On my Facebook there is a category in the profile under “Philosophy” called “Religious Views.” For some time now I simply put “Christian”. Recently I switched that to “Follower of Jesus.” For some reasons I have a hard time considering myself a Christian. Well, in reality I am. I am one in and through Jesus with all who name the name of Jesus, and I do hold to the orthodox Christian faith. So I must explain.
I dislike red letter Bibles. Looks like at this point I’m stuck with one, until I decide to buy a more expensive edition, as I replace my translation of choice that no longer will be published, the TNIV, with the new edition of the NIV. The kind of Bible I want to purchase now is available only in red letter editions. Letters are colored red which are of the words determined to have been spoken by Jesus. They are popular. Many of us, though, think we don’t need red letters to remind us just how important those words are. Nor is such in the original. But that’s okay.
The words of Jesus are important. And that is in large part why I want to say I want to be a follower of Jesus, as opposed to Christian. Christian has come to mean holding to faith in a context other than the kingdom of God come, and revealed in Jesus. Often it is largely in an individualistic context in which one’s basic aim in life seems hardly altered. Of course it takes time for us to grow up in Jesus, and indeed such growth involves a process over a lifetime. But we too often have taken an American or worldly mindset, and sought to baptize that with our faith. Rather than having our faith baptize us, so to speak, into a completely new life. Of course water baptism does that, and faith, as we read in Romans 6, through Jesus’ death and resurrection.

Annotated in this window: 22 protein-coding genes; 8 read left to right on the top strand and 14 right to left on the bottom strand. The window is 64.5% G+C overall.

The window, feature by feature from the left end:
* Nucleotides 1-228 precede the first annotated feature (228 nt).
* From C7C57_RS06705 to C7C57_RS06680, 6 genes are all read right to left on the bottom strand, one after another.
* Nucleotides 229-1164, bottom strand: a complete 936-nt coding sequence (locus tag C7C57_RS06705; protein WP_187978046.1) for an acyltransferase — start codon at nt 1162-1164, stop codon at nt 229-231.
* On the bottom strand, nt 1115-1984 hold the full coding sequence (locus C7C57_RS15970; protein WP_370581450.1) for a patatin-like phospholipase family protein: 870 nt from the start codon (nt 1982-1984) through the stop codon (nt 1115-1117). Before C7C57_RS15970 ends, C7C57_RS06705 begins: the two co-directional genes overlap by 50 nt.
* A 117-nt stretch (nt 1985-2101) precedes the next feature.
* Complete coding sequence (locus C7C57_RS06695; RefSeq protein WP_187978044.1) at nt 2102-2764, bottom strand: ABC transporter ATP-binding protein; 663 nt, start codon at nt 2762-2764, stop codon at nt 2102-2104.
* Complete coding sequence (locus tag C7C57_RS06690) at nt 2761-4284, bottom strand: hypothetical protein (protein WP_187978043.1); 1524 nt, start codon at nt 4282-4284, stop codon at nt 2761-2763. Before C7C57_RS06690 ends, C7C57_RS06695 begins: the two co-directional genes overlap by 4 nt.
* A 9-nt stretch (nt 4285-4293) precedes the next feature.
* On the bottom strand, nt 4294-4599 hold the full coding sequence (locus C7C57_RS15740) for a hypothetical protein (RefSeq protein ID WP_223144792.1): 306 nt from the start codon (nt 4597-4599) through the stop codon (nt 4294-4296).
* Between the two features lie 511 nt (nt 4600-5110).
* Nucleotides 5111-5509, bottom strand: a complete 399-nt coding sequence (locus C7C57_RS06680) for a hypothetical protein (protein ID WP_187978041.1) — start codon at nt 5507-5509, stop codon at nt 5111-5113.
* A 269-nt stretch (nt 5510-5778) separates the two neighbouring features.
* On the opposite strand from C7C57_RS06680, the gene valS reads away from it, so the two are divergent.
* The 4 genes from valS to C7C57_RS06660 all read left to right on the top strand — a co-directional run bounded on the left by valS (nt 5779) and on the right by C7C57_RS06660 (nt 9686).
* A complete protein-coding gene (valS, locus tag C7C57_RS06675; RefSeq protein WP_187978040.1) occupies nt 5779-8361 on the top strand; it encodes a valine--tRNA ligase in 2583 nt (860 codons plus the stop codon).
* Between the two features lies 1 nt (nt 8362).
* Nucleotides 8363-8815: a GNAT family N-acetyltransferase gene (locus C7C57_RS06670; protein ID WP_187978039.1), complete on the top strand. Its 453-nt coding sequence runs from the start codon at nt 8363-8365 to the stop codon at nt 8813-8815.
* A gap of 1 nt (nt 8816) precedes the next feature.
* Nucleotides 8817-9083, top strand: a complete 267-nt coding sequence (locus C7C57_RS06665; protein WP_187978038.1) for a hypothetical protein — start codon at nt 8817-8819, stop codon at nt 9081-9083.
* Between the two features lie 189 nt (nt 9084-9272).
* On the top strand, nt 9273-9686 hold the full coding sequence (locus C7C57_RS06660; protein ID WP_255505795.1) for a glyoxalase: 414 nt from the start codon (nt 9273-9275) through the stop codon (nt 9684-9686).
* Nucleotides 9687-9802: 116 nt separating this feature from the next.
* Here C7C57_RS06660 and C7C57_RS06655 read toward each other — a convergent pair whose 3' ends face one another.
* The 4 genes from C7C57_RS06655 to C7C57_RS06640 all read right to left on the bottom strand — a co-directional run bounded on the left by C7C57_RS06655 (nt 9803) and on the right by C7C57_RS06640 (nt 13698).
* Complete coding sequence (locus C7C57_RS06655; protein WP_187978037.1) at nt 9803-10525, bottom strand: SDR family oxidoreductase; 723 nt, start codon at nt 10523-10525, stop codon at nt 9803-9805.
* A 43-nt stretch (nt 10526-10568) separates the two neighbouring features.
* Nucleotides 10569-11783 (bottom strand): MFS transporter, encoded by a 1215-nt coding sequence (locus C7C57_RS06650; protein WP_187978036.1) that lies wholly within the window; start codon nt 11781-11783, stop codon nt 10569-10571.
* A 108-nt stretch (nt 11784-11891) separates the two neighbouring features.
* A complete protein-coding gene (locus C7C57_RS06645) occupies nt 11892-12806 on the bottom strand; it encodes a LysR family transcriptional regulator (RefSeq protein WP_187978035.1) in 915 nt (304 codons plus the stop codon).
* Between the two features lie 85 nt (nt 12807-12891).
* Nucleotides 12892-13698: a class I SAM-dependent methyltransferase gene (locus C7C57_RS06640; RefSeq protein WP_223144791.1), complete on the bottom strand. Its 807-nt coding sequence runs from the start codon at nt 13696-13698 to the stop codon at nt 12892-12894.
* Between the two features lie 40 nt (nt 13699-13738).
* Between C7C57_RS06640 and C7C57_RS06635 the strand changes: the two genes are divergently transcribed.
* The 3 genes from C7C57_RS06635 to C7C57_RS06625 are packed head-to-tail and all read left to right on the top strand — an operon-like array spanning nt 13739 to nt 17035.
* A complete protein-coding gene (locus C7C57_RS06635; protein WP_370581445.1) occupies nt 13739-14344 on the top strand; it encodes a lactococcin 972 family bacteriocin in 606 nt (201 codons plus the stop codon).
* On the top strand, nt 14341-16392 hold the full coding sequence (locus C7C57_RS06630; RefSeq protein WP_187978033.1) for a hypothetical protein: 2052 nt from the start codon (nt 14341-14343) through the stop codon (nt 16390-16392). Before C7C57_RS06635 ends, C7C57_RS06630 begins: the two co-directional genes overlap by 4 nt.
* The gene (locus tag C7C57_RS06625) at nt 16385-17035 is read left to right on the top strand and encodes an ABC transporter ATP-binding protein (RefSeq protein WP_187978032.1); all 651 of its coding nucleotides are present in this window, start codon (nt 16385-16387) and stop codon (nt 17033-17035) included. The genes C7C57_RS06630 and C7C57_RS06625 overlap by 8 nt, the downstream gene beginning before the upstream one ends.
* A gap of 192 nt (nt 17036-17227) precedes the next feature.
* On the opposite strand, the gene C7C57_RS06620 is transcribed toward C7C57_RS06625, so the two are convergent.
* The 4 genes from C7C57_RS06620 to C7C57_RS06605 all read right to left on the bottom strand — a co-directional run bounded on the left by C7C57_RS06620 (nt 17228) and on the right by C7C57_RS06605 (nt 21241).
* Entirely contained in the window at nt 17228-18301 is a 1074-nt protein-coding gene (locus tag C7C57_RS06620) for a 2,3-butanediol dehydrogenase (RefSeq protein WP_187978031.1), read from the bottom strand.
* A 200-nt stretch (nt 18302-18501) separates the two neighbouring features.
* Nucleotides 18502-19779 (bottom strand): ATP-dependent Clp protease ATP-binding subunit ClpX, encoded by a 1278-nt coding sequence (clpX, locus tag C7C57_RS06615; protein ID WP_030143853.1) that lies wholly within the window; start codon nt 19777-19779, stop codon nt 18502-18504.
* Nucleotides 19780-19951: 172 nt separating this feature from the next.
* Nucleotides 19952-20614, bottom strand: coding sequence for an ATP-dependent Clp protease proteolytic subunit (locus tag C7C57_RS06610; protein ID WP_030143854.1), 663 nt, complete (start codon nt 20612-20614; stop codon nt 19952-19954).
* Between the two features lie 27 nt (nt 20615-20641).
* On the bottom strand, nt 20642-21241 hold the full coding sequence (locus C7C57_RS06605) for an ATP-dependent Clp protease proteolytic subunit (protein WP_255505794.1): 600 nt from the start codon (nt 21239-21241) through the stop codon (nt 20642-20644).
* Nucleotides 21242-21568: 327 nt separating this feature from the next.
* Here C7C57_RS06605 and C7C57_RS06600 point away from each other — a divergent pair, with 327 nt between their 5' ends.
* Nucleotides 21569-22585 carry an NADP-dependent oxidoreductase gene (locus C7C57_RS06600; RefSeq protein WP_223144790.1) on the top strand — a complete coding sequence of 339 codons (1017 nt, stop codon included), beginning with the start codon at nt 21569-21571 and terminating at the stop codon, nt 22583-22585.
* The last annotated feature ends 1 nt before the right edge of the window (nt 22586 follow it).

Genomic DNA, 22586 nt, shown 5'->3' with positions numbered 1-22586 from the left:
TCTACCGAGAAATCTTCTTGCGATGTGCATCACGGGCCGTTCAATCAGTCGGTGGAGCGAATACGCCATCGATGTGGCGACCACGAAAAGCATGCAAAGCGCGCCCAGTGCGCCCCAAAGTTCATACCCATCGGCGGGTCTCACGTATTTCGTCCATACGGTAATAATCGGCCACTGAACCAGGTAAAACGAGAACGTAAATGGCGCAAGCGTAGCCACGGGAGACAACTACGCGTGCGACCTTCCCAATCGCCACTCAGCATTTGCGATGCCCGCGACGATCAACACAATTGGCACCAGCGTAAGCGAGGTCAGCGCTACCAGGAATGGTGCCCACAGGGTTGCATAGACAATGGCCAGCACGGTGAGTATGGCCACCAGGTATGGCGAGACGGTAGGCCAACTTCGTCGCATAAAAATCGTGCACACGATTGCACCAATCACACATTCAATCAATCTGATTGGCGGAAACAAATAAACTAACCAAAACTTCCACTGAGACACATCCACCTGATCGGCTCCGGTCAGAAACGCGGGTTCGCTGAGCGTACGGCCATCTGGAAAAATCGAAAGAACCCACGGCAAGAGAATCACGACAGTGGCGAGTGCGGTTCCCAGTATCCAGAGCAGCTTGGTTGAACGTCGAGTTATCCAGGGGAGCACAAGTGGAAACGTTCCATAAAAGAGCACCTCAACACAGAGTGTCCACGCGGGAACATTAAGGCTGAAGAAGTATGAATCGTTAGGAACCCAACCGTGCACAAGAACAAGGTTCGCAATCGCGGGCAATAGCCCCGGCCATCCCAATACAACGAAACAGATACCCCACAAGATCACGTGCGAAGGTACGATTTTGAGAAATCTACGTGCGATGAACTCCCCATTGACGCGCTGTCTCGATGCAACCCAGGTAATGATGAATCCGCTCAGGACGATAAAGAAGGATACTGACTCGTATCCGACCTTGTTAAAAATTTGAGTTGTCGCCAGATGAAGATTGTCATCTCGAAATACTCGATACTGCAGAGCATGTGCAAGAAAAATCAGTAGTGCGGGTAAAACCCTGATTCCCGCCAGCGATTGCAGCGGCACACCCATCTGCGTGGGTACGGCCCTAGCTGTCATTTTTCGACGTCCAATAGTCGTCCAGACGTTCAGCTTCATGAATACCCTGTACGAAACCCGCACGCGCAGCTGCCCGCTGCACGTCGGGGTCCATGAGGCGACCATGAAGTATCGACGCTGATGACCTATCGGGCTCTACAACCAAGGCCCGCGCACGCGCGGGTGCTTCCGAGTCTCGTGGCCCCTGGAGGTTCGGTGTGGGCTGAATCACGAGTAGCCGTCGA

It’s an entirely different world than our world, than our conventions, even crossing our sensibilities at times, dare I say many times? Jesus calls us to love God with our entire being and doing, and to love our neighbor as ourselves. In him is fulfilled the call to fast in order to love, to do justice, as we walk humbly with God. And this in the biblical framework is done together with others. Which is why I simply don’t consider any reading worth my time which does not hold community in Jesus important in our call in God to mission. I’m not referring to snippets, but to works as a whole.
Jesus calls us to follow him in forgiving any brother or sister who repents after wronging us. To not do any duty of faith if any sister or brother has something against us, but first go and be reconciled to them, and then do what else is required. To love our neighbor in caring, sacrificial ways. To love even our enemies, praying for them, doing good to them, and refusing to strike back at them, after they strike us. We are to take no less than the way of the cross, a cross-shaped life of love, in our following of Jesus. Together in and for the world.
I find plenty of Christianity dull and uninteresting, I mean our take and expression of the faith. I didn’t say all, but plenty. I’m afraid this may be more a reflection on me, than on Christianity; I want to be open to that! Oh yes, I can sadly be content with much less than following Jesus. Doing this and that, which up to a point is good. But I know in my bones and in my heart that there is more. Not only more, but that that more gets to the heart of what Jesus is all about. And so what we are to be about in Jesus.
A sacramental understanding of baptism and of the Lord’s Table is important, but not enough. We need all the understanding given in scripture, and much of that is directive even in imperatives. Through God’s grace in Jesus, we’re to live in God’s love, in obedience to our Lord. Fulfilling our call as God’s people in this world in no less than God’s kingdom present and at work in Jesus. Of which we are a part.
This is why I would prefer in today’s terms to be understood, not so much as a Christian, but as a follower of Jesus. With all others in his Body. One for all, and all for one. For the world. In and through Jesus.